Cuba’s New Middle Class Identity

Erasmo Calzadilla

New cars for sale in Havana. Photo:

HAVANA TIMES — The way people in Havana have reacted to the high prices of automobiles in this new State market is staggering. People who don’t even earn enough to get through the month are appalled with the news, as though the real possibility of purchasing a vehicle had been ripped from their hands.

Could it be that a middle class mentality is gaining ground in the popular imaginary? I can’t find a better explanation.

In the first days of January this year, a new Labor Bill that legitimates exploitation and continues to transfer power from worker to employer came into effect. What was the reaction of Cuba’s workers? Nearly null: no one on the street said anything about it.

In cyberspace (dominated by what I refer to, with no derisory intent, the “counterrevolutionary perspective”), it barely ticked anyone off.

The counterrevolutionary and middle class perspectives are similar, though they do not agree on all points. For instance, if the police mistreat the Ladies in White or detain a dissident who’s expressed his longing for freedom in public for an indefinite period of time, people’s reactions tend to be rather pale.

There is a long list of elementary rights the government tramples on unabashedly, but people keep a stiff upper lip.

It is very funny, then, that the “people” should get stirred up and develop a sense of indignation and belonging, not because the markets are under-stocked or the government sells crucial consumer products at 250 % their market price, not because of the declining quality of education or healthcare, not even because of a lack of freedom and democracy, but because the class they feel they belong to had its wings clipped.

Erasmo Calzadilla

Erasmo Calzadilla: I find it difficult to introduce myself in public. I've tried many times but it doesn’t flow. I’m more less how I appear in my posts, add some unpresentable qualities and stir; that should do for a first approach. If you want to dig a little deeper, ask me for an appointment and wait for a reply.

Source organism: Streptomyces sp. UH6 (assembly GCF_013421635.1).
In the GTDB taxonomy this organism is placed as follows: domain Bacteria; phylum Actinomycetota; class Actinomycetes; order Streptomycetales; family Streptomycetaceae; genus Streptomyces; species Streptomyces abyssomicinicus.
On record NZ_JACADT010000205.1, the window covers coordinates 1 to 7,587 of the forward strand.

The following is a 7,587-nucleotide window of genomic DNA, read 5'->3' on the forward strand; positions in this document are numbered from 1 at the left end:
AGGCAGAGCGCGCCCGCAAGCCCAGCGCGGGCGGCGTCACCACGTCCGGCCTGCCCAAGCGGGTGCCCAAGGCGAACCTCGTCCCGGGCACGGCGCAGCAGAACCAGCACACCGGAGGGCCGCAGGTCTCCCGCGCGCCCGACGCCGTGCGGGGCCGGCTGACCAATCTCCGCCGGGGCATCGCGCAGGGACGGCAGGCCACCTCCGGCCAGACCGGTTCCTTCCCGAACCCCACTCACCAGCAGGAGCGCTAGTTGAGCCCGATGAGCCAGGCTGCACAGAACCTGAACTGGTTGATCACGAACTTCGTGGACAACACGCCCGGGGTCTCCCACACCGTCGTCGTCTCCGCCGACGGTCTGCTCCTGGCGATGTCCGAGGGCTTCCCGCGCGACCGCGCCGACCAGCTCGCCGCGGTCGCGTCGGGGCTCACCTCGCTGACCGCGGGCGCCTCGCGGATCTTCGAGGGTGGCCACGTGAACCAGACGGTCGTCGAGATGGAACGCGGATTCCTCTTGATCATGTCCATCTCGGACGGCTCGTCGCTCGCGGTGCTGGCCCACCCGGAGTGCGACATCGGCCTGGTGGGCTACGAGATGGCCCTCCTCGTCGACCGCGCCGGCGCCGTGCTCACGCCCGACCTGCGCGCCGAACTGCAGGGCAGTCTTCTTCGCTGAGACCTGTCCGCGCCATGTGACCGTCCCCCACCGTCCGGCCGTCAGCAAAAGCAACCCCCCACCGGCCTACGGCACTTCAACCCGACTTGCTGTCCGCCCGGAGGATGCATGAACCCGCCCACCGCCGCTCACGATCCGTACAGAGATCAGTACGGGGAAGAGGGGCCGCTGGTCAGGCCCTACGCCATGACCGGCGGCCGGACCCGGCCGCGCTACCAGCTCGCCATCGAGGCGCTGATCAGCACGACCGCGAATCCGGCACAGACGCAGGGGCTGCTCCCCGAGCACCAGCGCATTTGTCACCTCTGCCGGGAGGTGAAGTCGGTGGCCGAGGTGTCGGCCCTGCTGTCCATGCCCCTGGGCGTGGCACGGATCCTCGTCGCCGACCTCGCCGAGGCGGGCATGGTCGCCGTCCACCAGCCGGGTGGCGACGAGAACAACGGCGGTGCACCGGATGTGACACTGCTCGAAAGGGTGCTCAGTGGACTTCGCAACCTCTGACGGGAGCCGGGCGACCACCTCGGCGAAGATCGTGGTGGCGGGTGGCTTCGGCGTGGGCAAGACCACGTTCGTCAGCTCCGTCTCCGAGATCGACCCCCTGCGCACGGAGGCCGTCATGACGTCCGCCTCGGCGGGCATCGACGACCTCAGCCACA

14 thoughts on “Cuba’s New Middle Class Identity

  • January 16, 2014 at 7:58 pm

    Thanks for that link . I spent about a half hour reviewing the website .
    It’s good to know where you get the information that you post and what underlies your thinking.
    I was unable to find anything about the children being rounded up but did love the slide shows.
    All that said, I much prefer scholarly and objective websites when I cite a source.
    I am not at all surprised that this website is one of your primary sources .
    Neither am I surprised that you fail to realize how much of joke it is .

  • January 16, 2014 at 7:37 pm

    Again, a gross understatement from you.
    The Cuban secret police are regularly sent out to scoop babies out of their mother’s arms, taken back to one of the 20 or so palatial estates owned by Fidel Castro’s where they are spitted and barbecued.
    I read that in Forbes or the Miami Herald so it must be true .

  • January 16, 2014 at 7:32 pm

    I bought a wooden whistle but it woodn’t whistle .
    Then I bought a steel whistle and it steel woodn’t whistle.
    Then I bought a tin whistle
    and now I tin whistle.

  • January 14, 2014 at 10:17 am

    That website certainly has an editorial bias, but a video is a video is a video…..Hard to argue with that, no?

  • January 14, 2014 at 9:42 am

    La Lobo Feroz & Co.. What an unbiased, unimpeachable source for information on Cuba !

  • January 11, 2014 at 11:01 am

    Your attempt at sarcasm is a poor substitute for honest debate. Worse still, Cuban secret police don’t just arrest adults, now they are rounding up children.

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